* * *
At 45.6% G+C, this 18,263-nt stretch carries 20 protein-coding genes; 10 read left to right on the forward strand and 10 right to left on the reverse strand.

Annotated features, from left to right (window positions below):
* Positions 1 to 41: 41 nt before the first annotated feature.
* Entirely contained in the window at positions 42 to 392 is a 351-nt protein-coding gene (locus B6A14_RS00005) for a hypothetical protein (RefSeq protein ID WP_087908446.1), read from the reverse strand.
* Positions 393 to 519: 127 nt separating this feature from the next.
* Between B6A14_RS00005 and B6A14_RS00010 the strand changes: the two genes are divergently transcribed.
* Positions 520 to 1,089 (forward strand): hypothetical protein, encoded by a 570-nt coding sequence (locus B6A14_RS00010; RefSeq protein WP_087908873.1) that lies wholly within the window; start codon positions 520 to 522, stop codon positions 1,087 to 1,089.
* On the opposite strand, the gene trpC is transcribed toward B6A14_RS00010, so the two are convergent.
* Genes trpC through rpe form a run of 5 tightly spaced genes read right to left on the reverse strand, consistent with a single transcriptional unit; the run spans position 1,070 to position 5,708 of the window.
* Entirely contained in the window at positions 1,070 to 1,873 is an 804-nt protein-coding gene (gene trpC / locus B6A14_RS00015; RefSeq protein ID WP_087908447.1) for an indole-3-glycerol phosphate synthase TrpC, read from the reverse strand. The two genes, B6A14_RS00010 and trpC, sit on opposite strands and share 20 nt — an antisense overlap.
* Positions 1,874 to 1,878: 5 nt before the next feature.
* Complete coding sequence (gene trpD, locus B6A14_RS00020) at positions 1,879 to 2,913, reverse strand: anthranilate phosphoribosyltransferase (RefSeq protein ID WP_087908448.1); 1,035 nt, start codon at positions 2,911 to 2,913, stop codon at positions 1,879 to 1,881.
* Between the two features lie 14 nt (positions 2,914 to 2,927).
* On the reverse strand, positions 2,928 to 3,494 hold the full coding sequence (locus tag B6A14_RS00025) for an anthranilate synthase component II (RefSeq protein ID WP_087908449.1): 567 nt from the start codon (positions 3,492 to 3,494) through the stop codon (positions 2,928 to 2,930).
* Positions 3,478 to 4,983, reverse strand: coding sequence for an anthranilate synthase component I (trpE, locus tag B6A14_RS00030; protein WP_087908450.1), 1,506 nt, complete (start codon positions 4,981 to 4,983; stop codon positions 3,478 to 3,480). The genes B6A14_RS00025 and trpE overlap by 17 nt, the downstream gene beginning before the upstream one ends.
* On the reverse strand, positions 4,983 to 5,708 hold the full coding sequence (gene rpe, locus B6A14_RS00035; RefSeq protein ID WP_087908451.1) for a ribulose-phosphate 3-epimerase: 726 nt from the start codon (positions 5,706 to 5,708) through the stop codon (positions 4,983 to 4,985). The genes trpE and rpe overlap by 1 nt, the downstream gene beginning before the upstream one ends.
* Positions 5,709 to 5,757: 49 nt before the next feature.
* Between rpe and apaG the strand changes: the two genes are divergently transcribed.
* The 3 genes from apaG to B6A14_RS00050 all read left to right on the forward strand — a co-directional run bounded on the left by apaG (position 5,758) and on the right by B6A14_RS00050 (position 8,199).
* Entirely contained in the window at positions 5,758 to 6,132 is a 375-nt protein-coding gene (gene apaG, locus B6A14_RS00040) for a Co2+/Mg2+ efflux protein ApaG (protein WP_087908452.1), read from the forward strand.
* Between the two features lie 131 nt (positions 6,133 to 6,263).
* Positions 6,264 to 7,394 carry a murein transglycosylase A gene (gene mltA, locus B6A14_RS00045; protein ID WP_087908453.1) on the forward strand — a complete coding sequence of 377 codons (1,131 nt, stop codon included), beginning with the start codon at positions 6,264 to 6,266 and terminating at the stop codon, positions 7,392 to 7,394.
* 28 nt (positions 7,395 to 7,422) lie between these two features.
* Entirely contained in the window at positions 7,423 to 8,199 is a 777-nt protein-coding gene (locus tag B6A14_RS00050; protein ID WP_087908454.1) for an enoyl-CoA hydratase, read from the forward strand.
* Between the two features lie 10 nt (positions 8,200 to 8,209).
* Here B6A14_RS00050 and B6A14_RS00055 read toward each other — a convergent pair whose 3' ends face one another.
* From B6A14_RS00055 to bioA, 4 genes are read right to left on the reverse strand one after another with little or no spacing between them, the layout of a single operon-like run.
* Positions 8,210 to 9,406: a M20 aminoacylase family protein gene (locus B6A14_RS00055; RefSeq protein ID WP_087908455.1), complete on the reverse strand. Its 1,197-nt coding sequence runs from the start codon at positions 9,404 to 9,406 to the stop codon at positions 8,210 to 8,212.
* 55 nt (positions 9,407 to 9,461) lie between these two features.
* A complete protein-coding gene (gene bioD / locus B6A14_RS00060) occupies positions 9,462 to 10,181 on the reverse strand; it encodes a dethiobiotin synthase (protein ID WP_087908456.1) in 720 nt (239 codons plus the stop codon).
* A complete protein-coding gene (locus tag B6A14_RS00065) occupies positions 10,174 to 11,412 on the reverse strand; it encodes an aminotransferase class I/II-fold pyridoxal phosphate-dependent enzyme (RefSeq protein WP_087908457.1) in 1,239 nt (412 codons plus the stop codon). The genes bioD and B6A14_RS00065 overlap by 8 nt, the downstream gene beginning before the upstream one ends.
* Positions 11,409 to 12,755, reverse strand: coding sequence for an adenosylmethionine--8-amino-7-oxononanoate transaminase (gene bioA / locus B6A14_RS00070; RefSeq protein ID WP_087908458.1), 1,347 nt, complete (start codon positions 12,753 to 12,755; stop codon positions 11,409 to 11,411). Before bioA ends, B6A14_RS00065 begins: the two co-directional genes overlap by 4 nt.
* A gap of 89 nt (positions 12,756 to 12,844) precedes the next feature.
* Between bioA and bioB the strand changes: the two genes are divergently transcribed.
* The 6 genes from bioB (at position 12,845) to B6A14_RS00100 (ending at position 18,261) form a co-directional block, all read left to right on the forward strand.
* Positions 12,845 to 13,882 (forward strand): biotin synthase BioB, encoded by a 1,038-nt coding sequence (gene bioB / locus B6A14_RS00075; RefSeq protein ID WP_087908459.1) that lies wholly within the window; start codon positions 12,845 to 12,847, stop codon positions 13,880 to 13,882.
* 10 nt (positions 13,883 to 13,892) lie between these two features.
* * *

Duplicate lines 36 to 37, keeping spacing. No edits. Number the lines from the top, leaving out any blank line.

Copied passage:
* Positions 12,845 to 13,882 (forward strand): biotin synthase BioB, encoded by a 1,038-nt coding sequence (gene bioB / locus B6A14_RS00075; RefSeq protein ID WP_087908459.1) that lies wholly within the window; start codon positions 12,845 to 12,847, stop codon positions 13,880 to 13,882.
* 10 nt (positions 13,883 to 13,892) lie between these two features.